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Anyone who’s ever written for public consumption knows that having one’s writing despised is not the worst of fates. While it might be preferable to have a work loved than loathed, it’s far better for it to be loathed than to be greeted with a “meh.” Like many, I read “The Satanic Verses” because any work of fiction that generates an emotional response of murderous intensity must have something going for it. For those who don’t know what I’m talking about, the release of this novel in 1988 triggered a fatwa (an Islamic decree) ordering the author’s murder. While the Iranian government retracted support for the killing in the late 1990’s, Rushdie lived in hiding for decades.

So, that is my full-disclosure confession, I probably would never have gotten around to reading this novel if not for the response it incurred. It’s not the first work I’ve read by Rushdie, and I’d hazard to say it’s not considered his best (though I wouldn’t be surprised if it was his best-selling book, though it may not be because it’s banned in India – a huge book market.) If I were more well-acquainted with Islamic mythology, the book probably would have been much more readable, but as things stand it was a bit of a slog. There is a huge cast of characters (a couple names, e.g. Ayesha, are used for multiple characters over different time periods – on purpose, but still….) And the story – far from a clear and readable narrative arc — is a thicket of plot, subplots, and happenings that may have some symbolic purpose but don’t seem germane to the story. Also, some scenes are meant to reflect a dreamlike or surreal quality, and the switching between states requires a high degree of attentiveness in reading. Some of the story is work-a-day realism and some is dreams and transformations. Most of it is present day, but some of it is during the dawn of Islam.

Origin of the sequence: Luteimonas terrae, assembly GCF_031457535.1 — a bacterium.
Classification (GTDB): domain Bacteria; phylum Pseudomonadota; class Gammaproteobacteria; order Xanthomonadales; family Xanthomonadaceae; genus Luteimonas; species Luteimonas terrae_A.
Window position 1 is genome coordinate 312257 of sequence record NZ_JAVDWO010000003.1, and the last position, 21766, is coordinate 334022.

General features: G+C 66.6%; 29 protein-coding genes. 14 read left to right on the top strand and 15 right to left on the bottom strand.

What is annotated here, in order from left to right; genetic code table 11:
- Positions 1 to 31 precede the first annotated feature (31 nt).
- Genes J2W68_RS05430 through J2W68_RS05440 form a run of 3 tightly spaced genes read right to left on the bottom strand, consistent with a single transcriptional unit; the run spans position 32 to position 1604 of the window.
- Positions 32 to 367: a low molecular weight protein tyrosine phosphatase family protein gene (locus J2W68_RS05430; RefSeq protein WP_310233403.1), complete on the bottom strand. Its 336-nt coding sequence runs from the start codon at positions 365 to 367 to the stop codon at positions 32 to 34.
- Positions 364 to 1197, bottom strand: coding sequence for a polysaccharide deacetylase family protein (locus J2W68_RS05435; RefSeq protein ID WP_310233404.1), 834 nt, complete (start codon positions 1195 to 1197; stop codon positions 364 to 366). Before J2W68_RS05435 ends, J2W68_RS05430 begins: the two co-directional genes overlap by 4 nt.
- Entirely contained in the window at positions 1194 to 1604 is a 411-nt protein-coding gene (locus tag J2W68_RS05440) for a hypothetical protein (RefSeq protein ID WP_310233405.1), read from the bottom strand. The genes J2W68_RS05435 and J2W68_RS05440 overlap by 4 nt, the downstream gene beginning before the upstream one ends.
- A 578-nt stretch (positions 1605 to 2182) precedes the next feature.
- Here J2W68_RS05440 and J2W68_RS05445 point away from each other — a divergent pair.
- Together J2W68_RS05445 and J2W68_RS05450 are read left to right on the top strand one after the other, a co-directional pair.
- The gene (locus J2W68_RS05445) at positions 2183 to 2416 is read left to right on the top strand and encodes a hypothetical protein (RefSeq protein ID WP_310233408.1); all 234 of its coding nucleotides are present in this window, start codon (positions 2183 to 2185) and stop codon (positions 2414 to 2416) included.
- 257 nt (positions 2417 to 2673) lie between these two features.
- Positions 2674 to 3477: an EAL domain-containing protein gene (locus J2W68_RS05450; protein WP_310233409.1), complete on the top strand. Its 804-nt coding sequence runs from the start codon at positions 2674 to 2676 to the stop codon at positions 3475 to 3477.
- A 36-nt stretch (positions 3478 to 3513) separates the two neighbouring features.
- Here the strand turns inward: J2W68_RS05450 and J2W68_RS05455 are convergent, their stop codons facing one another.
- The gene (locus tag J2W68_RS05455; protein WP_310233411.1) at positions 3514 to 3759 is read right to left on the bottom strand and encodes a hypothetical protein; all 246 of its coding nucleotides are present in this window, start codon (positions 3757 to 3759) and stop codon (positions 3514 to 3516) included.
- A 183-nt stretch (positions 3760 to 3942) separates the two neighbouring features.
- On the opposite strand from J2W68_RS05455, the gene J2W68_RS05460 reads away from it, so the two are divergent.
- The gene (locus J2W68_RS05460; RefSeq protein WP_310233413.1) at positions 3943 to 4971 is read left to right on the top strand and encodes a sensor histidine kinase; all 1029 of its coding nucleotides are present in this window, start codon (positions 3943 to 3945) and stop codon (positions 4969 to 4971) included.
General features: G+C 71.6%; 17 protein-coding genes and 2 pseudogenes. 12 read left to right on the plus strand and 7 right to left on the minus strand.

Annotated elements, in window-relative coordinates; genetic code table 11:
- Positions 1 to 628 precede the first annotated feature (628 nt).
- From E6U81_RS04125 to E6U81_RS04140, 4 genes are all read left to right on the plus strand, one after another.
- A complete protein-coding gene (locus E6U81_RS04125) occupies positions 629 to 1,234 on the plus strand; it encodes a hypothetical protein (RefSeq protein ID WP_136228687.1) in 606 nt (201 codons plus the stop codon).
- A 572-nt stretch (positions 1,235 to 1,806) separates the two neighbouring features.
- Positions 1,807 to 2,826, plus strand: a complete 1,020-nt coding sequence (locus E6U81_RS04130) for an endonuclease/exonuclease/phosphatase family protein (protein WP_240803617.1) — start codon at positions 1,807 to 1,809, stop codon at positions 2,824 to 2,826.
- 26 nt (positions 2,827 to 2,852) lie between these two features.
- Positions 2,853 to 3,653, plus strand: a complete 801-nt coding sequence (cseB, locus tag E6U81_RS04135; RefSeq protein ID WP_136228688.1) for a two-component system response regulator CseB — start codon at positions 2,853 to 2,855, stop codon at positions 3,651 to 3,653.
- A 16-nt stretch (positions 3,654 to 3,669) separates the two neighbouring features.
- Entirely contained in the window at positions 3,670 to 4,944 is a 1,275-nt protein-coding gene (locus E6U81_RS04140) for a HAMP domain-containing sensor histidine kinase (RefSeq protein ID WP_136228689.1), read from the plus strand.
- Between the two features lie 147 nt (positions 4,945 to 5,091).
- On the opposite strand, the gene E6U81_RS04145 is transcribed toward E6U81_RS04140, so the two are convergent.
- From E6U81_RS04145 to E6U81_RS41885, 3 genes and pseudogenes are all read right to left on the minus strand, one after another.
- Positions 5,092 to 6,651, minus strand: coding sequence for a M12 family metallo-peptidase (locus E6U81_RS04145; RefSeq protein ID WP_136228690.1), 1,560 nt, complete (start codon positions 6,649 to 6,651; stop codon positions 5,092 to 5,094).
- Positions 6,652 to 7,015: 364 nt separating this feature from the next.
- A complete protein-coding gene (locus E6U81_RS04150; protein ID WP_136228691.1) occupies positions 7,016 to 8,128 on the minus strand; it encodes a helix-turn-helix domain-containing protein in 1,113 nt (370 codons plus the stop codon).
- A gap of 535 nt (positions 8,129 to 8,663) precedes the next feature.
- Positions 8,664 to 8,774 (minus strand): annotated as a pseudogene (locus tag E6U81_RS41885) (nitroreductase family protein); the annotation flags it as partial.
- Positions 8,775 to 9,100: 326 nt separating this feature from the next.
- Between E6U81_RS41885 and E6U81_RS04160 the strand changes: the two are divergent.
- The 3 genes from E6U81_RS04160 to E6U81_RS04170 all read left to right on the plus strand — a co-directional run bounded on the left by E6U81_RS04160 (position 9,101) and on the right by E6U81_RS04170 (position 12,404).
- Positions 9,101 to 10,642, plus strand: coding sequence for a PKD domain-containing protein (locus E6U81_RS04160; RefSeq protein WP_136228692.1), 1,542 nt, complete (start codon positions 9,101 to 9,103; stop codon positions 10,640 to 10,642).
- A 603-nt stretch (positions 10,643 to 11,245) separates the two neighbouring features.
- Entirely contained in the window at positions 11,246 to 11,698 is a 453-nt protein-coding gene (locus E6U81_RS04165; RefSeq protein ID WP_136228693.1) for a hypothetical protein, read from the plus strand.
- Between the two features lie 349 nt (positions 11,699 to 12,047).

The main plot revolves around two characters who survive falling out of a plane blown up by terrorists over the English Channel. The two characters, Gibreel Farishta and Saladin Chamcha, play the role of archangel and demon, though there isn’t a clear imprimatur of good and evil to distinguish the two. Of course, rejection of the notion that good and evil are clearly distinguishable opposites is the theme of this novel. (After all, the title refers to a controversial belief that a few of the revelations presented to the prophet Mohammad [renamed “Mahound” in the novel] were the whisperings of the devil.) While one might think angels and demons above the mundane concerns like relationships, we spend a great deal of time learning about Gibreel’s relationship with his mountain-climbing girlfriend and Saladin’s troubles with his adulterous wife.